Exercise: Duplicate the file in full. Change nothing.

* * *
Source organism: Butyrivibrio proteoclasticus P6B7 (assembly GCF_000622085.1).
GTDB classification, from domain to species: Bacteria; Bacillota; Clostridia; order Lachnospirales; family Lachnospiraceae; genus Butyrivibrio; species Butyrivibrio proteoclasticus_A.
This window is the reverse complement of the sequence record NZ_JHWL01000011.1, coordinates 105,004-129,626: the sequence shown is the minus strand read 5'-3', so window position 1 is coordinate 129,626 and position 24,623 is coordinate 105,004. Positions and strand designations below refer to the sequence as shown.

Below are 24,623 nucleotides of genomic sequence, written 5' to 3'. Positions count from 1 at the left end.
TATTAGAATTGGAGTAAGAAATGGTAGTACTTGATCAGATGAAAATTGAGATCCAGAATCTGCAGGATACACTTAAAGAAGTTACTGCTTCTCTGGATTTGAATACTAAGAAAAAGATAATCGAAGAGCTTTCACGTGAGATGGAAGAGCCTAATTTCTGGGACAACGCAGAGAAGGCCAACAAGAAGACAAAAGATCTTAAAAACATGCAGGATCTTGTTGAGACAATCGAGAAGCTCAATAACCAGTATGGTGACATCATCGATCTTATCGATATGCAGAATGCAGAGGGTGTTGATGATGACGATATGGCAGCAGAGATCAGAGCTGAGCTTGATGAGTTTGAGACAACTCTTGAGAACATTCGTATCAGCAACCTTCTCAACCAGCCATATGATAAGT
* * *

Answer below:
Source organism: Butyrivibrio proteoclasticus P6B7 (assembly GCF_000622085.1).
GTDB classification, from domain to species: Bacteria; Bacillota; Clostridia; order Lachnospirales; family Lachnospiraceae; genus Butyrivibrio; species Butyrivibrio proteoclasticus_A.
This window is the reverse complement of the sequence record NZ_JHWL01000011.1, coordinates 105,004-129,626: the sequence shown is the minus strand read 5'-3', so window position 1 is coordinate 129,626 and position 24,623 is coordinate 105,004. Positions and strand designations below refer to the sequence as shown.

Below are 24,623 nucleotides of genomic sequence, written 5' to 3'. Positions count from 1 at the left end.
TATTAGAATTGGAGTAAGAAATGGTAGTACTTGATCAGATGAAAATTGAGATCCAGAATCTGCAGGATACACTTAAAGAAGTTACTGCTTCTCTGGATTTGAATACTAAGAAAAAGATAATCGAAGAGCTTTCACGTGAGATGGAAGAGCCTAATTTCTGGGACAACGCAGAGAAGGCCAACAAGAAGACAAAAGATCTTAAAAACATGCAGGATCTTGTTGAGACAATCGAGAAGCTCAATAACCAGTATGGTGACATCATCGATCTTATCGATATGCAGAATGCAGAGGGTGTTGATGATGACGATATGGCAGCAGAGATCAGAGCTGAGCTTGATGAGTTTGAGACAACTCTTGAGAACATTCGTATCAGCAACCTTCTCAACCAGCCATATGATAAGT